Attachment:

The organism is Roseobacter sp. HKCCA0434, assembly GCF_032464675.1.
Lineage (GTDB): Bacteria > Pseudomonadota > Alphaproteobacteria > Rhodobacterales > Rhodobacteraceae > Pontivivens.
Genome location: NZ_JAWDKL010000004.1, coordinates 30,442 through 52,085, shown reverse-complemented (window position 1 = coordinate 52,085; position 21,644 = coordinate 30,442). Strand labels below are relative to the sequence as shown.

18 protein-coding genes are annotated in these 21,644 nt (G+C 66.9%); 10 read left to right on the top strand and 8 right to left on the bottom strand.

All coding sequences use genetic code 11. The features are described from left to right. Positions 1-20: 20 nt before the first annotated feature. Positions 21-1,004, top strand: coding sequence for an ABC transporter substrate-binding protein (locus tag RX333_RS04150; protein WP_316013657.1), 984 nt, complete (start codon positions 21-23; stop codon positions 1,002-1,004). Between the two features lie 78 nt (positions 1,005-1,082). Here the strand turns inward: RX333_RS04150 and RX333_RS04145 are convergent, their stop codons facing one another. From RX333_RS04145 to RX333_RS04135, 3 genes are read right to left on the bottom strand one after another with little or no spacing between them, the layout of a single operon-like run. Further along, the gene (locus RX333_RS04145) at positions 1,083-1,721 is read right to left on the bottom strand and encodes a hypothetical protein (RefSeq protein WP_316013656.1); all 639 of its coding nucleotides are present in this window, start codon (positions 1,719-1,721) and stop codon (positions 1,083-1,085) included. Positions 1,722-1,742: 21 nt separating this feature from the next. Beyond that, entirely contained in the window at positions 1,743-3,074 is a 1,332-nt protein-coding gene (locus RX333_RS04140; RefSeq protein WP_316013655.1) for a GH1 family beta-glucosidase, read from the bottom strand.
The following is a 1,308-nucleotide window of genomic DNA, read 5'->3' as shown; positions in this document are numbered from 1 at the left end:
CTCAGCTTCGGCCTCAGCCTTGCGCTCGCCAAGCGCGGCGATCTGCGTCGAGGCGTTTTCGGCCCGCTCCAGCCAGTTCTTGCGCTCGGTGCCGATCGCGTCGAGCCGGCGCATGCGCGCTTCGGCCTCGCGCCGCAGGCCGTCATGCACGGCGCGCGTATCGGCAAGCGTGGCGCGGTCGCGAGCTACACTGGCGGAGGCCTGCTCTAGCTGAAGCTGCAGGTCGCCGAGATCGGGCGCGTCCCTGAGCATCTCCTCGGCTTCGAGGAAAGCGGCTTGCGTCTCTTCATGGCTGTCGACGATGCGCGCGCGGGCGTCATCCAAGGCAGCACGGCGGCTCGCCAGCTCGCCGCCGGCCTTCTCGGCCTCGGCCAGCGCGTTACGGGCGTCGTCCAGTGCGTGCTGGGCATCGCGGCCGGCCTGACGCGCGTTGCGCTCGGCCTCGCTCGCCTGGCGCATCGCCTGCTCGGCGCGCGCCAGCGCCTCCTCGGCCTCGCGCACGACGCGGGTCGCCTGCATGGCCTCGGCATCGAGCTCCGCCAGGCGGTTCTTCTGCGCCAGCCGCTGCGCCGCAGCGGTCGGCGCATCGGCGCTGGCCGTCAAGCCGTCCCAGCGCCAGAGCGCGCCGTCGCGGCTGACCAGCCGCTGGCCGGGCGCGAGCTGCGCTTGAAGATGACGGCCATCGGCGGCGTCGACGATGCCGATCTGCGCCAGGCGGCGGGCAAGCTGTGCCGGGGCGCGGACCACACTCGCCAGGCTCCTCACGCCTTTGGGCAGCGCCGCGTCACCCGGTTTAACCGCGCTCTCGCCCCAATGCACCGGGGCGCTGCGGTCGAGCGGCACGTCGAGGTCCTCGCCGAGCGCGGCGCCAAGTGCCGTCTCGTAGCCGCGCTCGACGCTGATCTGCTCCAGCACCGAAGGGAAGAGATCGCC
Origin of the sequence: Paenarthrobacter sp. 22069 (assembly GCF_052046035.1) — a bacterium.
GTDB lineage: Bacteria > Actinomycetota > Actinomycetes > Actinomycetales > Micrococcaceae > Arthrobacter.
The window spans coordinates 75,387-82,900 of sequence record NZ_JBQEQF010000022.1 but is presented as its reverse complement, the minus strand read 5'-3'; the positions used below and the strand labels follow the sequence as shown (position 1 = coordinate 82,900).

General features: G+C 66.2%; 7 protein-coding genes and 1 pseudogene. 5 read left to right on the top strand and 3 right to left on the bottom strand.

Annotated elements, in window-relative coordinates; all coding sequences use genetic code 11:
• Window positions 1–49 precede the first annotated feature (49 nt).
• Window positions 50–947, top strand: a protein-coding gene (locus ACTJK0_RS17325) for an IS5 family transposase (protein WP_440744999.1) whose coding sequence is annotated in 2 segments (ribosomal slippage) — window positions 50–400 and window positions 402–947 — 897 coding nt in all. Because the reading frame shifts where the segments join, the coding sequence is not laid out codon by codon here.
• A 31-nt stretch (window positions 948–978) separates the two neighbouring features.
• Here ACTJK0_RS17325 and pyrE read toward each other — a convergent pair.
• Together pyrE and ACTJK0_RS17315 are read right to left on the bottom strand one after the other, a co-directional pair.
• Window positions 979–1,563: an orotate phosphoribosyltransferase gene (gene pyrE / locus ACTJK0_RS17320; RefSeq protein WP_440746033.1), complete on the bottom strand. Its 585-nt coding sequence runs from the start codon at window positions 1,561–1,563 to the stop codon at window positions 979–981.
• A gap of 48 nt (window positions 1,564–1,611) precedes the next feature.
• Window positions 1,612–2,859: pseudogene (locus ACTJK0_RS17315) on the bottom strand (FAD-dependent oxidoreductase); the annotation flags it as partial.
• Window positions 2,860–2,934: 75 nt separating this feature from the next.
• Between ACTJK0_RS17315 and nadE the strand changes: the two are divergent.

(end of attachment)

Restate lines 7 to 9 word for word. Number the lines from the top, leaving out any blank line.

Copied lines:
CTCAGCTTCGGCCTCAGCCTTGCGCTCGCCAAGCGCGGCGATCTGCGTCGAGGCGTTTTCGGCCCGCTCCAGCCAGTTCTTGCGCTCGGTGCCGATCGCGTCGAGCCGGCGCATGCGCGCTTCGGCCTCGCGCCGCAGGCCGTCATGCACGGCGCGCGTATCGGCAAGCGTGGCGCGGTCGCGAGCTACACTGGCGGAGGCCTGCTCTAGCTGAAGCTGCAGGTCGCCGAGATCGGGCGCGTCCCTGAGCATCTCCTCGGCTTCGAGGAAAGCGGCTTGCGTCTCTTCATGGCTGTCGACGATGCGCGCGCGGGCGTCATCCAAGGCAGCACGGCGGCTCGCCAGCTCGCCGCCGGCCTTCTCGGCCTCGGCCAGCGCGTTACGGGCGTCGTCCAGTGCGTGCTGGGCATCGCGGCCGGCCTGACGCGCGTTGCGCTCGGCCTCGCTCGCCTGGCGCATCGCCTGCTCGGCGCGCGCCAGCGCCTCCTCGGCCTCGCGCACGACGCGGGTCGCCTGCATGGCCTCGGCATCGAGCTCCGCCAGGCGGTTCTTCTGCGCCAGCCGCTGCGCCGCAGCGGTCGGCGCATCGGCGCTGGCCGTCAAGCCGTCCCAGCGCCAGAGCGCGCCGTCGCGGCTGACCAGCCGCTGGCCGGGCGCGAGCTGCGCTTGAAGATGACGGCCATCGGCGGCGTCGACGATGCCGATCTGCGCCAGGCGGCGGGCAAGCTGTGCCGGGGCGCGGACCACACTCGCCAGGCTCCTCACGCCTTTGGGCAGCGCCGCGTCACCCGGTTTAACCGCGCTCTCGCCCCAATGCACCGGGGCGCTGCGGTCGAGCGGCACGTCGAGGTCCTCGCCGAGCGCGGCGCCAAGTGCCGTCTCGTAGCCGCGCTCGACGCTGATCTGCTCCAGCACCGAAGGGAAGAGATCGCC
Origin of the sequence: Paenarthrobacter sp. 22069 (assembly GCF_052046035.1) — a bacterium.
GTDB lineage: Bacteria > Actinomycetota > Actinomycetes > Actinomycetales > Micrococcaceae > Arthrobacter.